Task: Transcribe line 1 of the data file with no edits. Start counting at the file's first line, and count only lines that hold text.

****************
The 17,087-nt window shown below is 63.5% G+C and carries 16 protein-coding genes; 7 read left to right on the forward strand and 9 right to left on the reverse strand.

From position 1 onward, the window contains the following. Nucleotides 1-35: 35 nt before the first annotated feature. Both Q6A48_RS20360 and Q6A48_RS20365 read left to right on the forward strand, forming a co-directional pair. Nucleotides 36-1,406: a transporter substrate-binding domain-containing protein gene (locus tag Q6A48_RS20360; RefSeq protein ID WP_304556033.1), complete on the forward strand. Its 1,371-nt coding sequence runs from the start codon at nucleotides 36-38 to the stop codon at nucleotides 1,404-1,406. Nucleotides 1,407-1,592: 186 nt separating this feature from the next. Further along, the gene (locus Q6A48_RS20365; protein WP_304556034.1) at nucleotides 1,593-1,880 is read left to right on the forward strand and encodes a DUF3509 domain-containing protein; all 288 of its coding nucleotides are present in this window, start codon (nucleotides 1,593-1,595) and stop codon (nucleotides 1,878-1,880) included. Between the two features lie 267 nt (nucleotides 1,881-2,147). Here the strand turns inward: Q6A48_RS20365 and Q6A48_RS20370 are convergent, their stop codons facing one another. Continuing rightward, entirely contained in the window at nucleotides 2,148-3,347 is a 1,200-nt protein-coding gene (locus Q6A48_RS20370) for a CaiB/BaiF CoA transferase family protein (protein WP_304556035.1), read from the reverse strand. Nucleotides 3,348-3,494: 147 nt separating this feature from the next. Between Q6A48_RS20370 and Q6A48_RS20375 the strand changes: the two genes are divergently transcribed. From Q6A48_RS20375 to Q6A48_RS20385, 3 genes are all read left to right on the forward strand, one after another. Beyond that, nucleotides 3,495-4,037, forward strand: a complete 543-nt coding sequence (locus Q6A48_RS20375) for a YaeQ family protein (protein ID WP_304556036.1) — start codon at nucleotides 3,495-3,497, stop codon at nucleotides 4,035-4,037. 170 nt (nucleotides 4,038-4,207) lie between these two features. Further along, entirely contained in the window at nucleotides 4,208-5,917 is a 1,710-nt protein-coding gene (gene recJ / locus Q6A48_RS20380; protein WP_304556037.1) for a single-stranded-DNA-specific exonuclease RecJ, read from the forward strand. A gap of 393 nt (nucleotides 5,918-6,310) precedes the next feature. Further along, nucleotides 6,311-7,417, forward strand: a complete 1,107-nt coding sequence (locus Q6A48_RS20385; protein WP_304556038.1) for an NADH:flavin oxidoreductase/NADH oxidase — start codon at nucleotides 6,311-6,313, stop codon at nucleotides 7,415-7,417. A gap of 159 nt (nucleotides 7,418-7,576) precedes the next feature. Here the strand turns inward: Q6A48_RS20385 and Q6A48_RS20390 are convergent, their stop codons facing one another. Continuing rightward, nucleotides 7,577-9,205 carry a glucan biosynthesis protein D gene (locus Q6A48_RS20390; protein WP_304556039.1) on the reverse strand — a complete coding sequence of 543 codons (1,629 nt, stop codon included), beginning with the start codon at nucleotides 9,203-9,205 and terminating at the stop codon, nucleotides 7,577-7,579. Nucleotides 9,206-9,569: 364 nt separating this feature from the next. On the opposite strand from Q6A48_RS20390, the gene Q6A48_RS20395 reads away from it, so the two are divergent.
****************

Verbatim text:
The 17,087-nt window shown below is 63.5% G+C and carries 16 protein-coding genes; 7 read left to right on the forward strand and 9 right to left on the reverse strand.